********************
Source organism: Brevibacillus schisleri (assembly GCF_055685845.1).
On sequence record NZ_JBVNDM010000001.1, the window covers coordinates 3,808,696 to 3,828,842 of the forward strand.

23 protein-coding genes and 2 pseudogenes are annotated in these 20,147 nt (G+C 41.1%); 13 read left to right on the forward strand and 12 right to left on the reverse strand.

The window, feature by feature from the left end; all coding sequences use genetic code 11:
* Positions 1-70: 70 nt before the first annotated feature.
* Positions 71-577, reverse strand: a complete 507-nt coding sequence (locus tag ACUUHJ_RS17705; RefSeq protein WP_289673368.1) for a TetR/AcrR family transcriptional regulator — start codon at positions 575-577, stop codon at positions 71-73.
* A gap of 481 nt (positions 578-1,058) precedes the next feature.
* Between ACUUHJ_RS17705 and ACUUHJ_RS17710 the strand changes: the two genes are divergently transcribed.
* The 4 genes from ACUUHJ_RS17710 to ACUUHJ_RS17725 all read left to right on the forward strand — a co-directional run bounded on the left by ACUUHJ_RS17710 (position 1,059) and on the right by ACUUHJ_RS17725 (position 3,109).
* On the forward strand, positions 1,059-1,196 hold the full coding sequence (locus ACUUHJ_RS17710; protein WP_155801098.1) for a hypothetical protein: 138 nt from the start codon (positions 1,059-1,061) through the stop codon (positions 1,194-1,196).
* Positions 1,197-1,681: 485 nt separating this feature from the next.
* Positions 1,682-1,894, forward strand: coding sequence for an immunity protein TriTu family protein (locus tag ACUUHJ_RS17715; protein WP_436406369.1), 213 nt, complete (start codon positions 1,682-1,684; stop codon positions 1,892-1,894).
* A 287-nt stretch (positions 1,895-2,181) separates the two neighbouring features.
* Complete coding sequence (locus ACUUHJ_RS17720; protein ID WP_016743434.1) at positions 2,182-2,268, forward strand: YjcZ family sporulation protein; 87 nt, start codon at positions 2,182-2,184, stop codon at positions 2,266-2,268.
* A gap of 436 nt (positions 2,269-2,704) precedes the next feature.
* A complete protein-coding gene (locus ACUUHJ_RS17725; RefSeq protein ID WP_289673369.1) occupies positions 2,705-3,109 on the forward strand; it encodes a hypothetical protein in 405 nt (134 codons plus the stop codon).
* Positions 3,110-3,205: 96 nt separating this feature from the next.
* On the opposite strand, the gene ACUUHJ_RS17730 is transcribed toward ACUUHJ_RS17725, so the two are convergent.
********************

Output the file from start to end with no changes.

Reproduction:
Source organism: Brevibacillus schisleri (assembly GCF_055685845.1).
On sequence record NZ_JBVNDM010000001.1, the window covers coordinates 3,808,696 to 3,828,842 of the forward strand.

23 protein-coding genes and 2 pseudogenes are annotated in these 20,147 nt (G+C 41.1%); 13 read left to right on the forward strand and 12 right to left on the reverse strand.

The window, feature by feature from the left end; all coding sequences use genetic code 11:
* Positions 1-70: 70 nt before the first annotated feature.
* Positions 71-577, reverse strand: a complete 507-nt coding sequence (locus tag ACUUHJ_RS17705; RefSeq protein WP_289673368.1) for a TetR/AcrR family transcriptional regulator — start codon at positions 575-577, stop codon at positions 71-73.
* A gap of 481 nt (positions 578-1,058) precedes the next feature.
* Between ACUUHJ_RS17705 and ACUUHJ_RS17710 the strand changes: the two genes are divergently transcribed.
* The 4 genes from ACUUHJ_RS17710 to ACUUHJ_RS17725 all read left to right on the forward strand — a co-directional run bounded on the left by ACUUHJ_RS17710 (position 1,059) and on the right by ACUUHJ_RS17725 (position 3,109).
* On the forward strand, positions 1,059-1,196 hold the full coding sequence (locus ACUUHJ_RS17710; protein WP_155801098.1) for a hypothetical protein: 138 nt from the start codon (positions 1,059-1,061) through the stop codon (positions 1,194-1,196).
* Positions 1,197-1,681: 485 nt separating this feature from the next.
* Positions 1,682-1,894, forward strand: coding sequence for an immunity protein TriTu family protein (locus tag ACUUHJ_RS17715; protein WP_436406369.1), 213 nt, complete (start codon positions 1,682-1,684; stop codon positions 1,892-1,894).
* A 287-nt stretch (positions 1,895-2,181) separates the two neighbouring features.
* Complete coding sequence (locus ACUUHJ_RS17720; protein ID WP_016743434.1) at positions 2,182-2,268, forward strand: YjcZ family sporulation protein; 87 nt, start codon at positions 2,182-2,184, stop codon at positions 2,266-2,268.
* A gap of 436 nt (positions 2,269-2,704) precedes the next feature.
* A complete protein-coding gene (locus ACUUHJ_RS17725; RefSeq protein ID WP_289673369.1) occupies positions 2,705-3,109 on the forward strand; it encodes a hypothetical protein in 405 nt (134 codons plus the stop codon).
* Positions 3,110-3,205: 96 nt separating this feature from the next.
* On the opposite strand, the gene ACUUHJ_RS17730 is transcribed toward ACUUHJ_RS17725, so the two are convergent.